US business-jet maker Gulfstream has roared back to NBAA after a three-year hiatus during the coronavirus pandemic.
The company is making a splash this year, arriving at the show with all but one of its in-production and in-development business jets – the exception being its G400, which remains in early stages of development.
“We are excited to be back… We will have our full fleet on display,” says Gulfstream chief marketing officer Jeannine Haas.
At the Orlando Executive airport static display, Gulfstream is showcasing its super-midsize 3,600nm (6,667km)-range G280 and its three long-rang, large-cabin jets: the 5,300nm-range G500, 6,600nm-range G600 and 7,500nm-range G650ER.
Additionally, two new Gulfstream types debuted at this year’s NBAA: a pair of production-test G700s and single G800 flight-tester. The G700’s arrival is fitting considering Gulfstream launched the type with pizazz during its last NBAA appearance, at 2019’s Las Vegas exhibition. Gulfstream launched the G800 at a Savannah event in 2021.
The 7,500nm-range G700 and 8,000nm-range G800 (both can carry 19 passengers) remain in development. Gulfstream aims for the first G700 to enter service by mid-2023, followed by the G800 in early 2024.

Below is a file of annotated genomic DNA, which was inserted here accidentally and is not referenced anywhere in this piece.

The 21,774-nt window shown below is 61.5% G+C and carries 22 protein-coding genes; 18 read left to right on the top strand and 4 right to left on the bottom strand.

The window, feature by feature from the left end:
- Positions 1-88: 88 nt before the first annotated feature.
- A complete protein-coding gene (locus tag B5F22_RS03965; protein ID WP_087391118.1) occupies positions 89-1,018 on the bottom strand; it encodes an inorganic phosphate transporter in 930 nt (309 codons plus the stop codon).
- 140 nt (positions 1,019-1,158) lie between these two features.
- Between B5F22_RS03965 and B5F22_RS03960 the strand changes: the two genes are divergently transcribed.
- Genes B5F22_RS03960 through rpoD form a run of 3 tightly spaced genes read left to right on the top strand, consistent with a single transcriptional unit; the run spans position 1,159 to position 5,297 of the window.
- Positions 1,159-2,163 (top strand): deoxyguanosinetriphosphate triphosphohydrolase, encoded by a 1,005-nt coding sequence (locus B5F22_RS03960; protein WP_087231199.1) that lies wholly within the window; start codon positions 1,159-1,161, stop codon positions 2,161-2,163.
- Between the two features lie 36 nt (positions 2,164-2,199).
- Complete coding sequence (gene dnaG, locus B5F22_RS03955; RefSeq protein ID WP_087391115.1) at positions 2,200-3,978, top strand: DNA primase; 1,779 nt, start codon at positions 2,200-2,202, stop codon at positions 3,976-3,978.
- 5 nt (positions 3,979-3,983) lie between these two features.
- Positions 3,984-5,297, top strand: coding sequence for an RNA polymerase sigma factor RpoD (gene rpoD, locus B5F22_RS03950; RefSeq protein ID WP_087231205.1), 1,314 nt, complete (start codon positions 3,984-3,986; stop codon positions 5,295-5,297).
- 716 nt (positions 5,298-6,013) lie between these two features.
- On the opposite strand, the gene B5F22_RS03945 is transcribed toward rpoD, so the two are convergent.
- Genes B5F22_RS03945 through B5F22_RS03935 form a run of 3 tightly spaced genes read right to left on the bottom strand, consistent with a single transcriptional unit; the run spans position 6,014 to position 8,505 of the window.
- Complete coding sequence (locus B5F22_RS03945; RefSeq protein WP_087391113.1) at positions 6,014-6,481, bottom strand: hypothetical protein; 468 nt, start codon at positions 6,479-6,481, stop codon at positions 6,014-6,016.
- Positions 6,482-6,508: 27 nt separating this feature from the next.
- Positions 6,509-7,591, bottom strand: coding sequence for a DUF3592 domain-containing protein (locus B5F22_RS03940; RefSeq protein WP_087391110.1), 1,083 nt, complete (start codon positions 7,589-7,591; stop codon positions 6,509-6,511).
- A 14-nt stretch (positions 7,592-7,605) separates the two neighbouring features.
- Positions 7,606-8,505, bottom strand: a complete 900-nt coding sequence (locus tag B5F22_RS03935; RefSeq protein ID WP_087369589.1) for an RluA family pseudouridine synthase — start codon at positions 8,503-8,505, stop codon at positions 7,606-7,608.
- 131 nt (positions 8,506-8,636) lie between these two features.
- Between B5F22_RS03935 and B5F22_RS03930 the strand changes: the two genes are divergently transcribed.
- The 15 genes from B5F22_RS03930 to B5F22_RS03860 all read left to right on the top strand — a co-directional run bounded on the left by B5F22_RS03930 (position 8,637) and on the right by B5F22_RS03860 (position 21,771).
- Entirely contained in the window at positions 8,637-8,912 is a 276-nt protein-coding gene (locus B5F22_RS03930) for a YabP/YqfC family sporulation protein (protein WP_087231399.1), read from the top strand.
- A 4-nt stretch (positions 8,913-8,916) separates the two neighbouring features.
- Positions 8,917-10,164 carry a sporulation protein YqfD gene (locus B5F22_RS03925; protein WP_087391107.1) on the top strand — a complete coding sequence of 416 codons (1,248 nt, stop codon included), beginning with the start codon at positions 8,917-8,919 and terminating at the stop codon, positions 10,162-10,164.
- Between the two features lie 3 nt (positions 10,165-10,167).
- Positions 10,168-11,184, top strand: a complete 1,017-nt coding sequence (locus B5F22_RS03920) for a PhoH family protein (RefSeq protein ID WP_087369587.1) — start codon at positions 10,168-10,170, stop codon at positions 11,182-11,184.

“Each aircraft sets a new standard for the industry, in terms of safety, high speed, performance, environmental efficiency and an unmatched cabin experience,” Haas says.
Gulfstream did not forget about its in-development, 4,200nm-range G400, which it launched alongside the G800 last year and which it aims to begin delivering in 2025. The company comes to NBAA with a G400 mock up.
“We’ve already started some manufacturing of the G400, and it’s progressing very well,” Haas says. “The aircraft has good, solid demand – off to a great start.”
Gulfstream has reported incredibly strong demand recently, with parent General Dynamics reporting a mid-year aerospace backlog of $5.8 billion, up from $2.7 billion one year earlier. To meet that demand, Gulfstream is expanding its G400/G500/G600 manufacturing footprint in Savannah.
It aims to keep the momentum going by sending its two production-test G700s from NBAA on a “world tour”, with the jets visiting some 20 cities in Mexico, Europe, Turkey, Southeast Asia, Africa, the Middle East and India, says Gulfstream senior vice-president of worldwide sales Scott Neal.
“It’s an opportunity for us to show the airplane to markets around the world, generate some excitement… And to hopefully take some orders in the process,” he says.